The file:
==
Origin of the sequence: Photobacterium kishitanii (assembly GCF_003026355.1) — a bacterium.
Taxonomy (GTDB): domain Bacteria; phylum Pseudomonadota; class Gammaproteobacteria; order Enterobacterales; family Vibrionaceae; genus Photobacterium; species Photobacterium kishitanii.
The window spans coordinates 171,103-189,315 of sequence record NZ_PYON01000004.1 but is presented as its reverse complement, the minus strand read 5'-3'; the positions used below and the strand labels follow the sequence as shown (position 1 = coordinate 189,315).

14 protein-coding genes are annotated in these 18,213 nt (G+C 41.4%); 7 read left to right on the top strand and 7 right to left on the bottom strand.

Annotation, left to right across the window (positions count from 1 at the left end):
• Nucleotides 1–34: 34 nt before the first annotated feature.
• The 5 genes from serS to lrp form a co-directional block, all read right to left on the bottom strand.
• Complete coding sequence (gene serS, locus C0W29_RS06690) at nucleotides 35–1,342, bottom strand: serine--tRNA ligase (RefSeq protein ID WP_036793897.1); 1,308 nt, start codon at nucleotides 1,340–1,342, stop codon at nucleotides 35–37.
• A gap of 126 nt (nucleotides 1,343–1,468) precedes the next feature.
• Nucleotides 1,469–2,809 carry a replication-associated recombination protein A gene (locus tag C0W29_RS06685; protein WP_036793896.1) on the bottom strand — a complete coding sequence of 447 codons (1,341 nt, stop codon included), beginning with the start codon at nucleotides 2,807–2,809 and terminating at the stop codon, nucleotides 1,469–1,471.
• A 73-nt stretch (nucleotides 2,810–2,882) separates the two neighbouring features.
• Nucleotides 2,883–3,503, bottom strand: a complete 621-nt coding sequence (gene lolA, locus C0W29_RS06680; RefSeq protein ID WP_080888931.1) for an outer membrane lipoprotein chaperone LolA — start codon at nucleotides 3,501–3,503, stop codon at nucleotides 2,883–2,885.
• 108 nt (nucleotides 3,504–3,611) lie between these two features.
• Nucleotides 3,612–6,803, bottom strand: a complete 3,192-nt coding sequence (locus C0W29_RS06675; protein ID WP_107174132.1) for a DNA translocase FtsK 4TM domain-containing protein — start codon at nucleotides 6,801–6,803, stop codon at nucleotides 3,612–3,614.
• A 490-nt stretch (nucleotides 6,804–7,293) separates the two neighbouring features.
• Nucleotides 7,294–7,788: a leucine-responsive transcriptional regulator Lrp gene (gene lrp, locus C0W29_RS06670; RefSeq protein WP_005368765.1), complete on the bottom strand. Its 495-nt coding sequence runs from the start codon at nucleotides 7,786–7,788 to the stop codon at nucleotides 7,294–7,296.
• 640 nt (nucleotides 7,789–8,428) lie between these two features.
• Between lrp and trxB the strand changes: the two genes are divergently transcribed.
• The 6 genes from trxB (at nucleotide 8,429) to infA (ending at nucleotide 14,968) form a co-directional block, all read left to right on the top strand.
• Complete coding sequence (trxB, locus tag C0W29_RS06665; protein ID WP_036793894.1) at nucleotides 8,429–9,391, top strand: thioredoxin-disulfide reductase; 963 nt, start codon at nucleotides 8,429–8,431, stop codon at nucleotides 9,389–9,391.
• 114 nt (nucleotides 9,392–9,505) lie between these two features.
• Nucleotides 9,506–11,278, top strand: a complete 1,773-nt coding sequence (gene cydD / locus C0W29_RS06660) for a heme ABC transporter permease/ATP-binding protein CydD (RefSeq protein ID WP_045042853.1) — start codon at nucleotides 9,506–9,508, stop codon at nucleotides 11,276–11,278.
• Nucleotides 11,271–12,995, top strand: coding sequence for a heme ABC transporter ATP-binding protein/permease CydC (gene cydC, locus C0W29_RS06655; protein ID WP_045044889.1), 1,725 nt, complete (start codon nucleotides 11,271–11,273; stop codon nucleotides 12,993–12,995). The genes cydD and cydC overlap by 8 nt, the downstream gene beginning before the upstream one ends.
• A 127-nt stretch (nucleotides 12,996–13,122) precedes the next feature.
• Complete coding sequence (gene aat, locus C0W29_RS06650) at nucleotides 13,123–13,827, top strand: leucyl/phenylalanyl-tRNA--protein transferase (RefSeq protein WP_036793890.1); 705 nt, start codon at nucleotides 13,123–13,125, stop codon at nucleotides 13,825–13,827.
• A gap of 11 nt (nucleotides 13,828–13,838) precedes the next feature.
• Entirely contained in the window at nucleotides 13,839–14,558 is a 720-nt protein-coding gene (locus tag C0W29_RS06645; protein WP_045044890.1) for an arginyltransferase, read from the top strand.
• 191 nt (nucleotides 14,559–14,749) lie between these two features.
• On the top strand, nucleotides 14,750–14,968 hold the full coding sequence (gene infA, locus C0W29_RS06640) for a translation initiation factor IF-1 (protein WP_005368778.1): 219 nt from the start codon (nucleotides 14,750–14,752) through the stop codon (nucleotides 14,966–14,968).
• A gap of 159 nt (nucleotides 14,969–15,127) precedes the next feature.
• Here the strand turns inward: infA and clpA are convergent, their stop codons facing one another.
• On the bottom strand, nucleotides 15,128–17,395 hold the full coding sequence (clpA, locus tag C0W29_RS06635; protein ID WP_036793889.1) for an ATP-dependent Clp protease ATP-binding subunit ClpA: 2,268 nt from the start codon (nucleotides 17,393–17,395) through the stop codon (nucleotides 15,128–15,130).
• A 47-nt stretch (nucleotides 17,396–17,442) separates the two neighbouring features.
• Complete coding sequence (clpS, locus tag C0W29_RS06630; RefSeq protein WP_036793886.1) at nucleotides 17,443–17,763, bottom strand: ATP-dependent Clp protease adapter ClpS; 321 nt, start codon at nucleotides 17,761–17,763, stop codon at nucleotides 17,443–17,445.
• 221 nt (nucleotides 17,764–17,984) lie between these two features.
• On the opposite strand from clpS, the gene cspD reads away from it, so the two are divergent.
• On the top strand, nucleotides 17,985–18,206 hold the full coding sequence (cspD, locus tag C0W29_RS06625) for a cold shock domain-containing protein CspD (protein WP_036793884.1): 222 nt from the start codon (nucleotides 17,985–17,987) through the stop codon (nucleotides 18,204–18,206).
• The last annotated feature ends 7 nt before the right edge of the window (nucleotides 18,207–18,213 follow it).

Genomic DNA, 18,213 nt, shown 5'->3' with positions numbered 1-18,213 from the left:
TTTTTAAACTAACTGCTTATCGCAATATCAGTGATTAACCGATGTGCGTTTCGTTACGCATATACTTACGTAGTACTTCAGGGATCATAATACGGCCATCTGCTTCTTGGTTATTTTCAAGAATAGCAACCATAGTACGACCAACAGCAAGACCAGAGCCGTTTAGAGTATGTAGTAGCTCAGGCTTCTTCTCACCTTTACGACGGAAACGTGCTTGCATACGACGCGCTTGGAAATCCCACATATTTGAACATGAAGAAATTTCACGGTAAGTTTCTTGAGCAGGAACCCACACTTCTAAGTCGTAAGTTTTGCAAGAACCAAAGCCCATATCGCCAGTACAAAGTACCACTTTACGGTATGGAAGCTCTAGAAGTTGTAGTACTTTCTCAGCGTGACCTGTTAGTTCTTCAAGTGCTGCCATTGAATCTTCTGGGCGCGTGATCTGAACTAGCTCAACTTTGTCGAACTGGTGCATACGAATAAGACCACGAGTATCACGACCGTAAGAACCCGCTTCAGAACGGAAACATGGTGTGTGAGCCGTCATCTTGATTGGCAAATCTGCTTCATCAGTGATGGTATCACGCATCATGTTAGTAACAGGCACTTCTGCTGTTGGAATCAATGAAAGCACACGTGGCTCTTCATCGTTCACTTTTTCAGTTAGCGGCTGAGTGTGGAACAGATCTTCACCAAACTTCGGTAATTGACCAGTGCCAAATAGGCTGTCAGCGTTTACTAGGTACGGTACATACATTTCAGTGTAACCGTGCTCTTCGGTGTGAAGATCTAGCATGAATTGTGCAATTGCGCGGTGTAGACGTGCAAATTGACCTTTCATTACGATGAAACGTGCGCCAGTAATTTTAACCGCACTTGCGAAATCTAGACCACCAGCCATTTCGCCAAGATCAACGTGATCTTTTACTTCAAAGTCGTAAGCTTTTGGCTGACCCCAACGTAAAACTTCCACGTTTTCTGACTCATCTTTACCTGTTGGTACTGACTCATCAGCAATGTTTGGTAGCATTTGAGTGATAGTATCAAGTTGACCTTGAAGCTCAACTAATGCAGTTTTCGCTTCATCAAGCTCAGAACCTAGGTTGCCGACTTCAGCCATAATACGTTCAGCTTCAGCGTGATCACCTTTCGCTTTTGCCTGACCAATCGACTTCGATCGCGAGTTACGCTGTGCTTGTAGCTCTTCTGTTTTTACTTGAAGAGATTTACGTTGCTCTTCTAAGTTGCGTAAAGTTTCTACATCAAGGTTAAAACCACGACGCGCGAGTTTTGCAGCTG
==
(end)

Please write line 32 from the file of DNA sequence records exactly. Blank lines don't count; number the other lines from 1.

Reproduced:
• On the bottom strand, nucleotides 15,128–17,395 hold the full coding sequence (clpA, locus tag C0W29_RS06635; protein ID WP_036793889.1) for an ATP-dependent Clp protease ATP-binding subunit ClpA: 2,268 nt from the start codon (nucleotides 17,393–17,395) through the stop codon (nucleotides 15,128–15,130).